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Satellite to fall out of sky, but probably not on you

Chunks of a 6-ton, bus-sized satellite are expected to fall out of the sky and land on Earth sometime this morning or early afternoon.

But don’t worry, the chances of you being hit are less likely than winning the lottery, according to a local aerospace engineer.

The 20-year-old Upper Atmosphere Research Satellite will be the biggest NASA spacecraft to fall from the sky in 32 years.

“Since 70 percent of the Earth is taken up by the ocean, the odds are very unlikely that any one person would be hit,” said Kira Abercromby, a Cal Poly aerospace engineering professor.

Abercromby worked at NASA’s orbital debris program office in Houston for eight years and has been following the satellite re-entry closely.

Abercromby said that space debris flies toward Earth on a daily basis, but most of it burns up in the atmosphere. In this case, 26 of the heaviest metal parts from the satellite are expected to reach Earth, the biggest chunk weighing about 300 pounds.

The satellite chunks are expected to land somewhere in the Pacific Ocean today. The odds that a human being will be hit by the debris is 1 in 3,200, NASA scientists have calculated.

But a randomly selected person of the 7 billion individuals inhabiting the planet faces a 1 in 21 trillion chance of being struck.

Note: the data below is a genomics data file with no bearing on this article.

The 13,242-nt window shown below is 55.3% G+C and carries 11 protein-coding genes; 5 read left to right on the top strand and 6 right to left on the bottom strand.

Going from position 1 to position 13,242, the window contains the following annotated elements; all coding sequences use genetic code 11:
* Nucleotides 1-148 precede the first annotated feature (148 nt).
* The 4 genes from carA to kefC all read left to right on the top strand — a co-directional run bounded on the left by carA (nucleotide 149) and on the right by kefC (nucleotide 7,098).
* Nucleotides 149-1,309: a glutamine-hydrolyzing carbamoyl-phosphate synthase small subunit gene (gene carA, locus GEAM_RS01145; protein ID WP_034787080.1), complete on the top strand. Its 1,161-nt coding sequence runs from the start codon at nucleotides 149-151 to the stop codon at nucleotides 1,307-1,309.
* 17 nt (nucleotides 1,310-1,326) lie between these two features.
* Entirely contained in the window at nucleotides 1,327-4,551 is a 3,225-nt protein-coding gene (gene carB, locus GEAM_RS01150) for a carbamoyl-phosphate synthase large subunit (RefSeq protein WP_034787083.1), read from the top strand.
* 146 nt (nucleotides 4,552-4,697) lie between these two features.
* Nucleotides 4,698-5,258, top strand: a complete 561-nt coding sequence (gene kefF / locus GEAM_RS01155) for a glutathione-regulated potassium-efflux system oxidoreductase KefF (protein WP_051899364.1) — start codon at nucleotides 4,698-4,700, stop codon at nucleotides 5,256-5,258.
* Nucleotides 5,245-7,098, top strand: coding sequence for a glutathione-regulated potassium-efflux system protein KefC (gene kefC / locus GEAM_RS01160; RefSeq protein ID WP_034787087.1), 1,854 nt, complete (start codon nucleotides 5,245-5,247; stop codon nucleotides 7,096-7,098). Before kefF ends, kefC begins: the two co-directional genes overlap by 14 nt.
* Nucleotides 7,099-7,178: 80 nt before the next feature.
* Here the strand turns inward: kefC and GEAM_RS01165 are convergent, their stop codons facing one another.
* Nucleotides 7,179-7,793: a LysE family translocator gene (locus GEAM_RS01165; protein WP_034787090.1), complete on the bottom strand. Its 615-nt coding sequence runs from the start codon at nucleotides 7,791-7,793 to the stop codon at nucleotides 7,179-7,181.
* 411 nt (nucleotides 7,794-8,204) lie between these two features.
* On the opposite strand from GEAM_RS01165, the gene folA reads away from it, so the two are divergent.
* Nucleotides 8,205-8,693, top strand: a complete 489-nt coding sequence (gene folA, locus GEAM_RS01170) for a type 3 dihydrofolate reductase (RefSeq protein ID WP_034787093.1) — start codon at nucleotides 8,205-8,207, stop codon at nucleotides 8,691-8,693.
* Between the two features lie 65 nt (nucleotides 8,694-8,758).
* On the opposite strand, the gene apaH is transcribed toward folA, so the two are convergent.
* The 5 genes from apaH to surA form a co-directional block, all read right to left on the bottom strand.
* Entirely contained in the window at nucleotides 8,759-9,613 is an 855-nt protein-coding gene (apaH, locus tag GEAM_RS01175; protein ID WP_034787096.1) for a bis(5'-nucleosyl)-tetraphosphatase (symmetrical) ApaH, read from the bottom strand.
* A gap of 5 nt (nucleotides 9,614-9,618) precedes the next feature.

Abercromby said that older satellites weren’t designed with regard to how their re-entry might impact people living below. Now, however, satellites are designed to burn up in the atmosphere, or their propulsion can be controlled so they land in uninhabited areas.

The debris today could be scattered over an area about 500 miles long or wide. But given the planet’s geographical makeup, the chances of county residents needing to dive out of the way isn’t likely.

“I think, in this case, it will be interesting if we’re able to see a space debris shower here in San Luis Obispo, which is like a meteor shower, and could be seen during the day,” Abercromby said.

The only confirmed case of a person being hit by space junk was in 1997 when Lottie Williams of Tulsa, Okla., was grazed on the shoulder by a small bit of debris from a discarded piece of a Delta rocket. She saw a flash of light in the sky shortly beforehand.

“I told my students today that if they were hit by space debris, I’d give them an A,” Abercromby joked.

The Associated Press contributed to this story.

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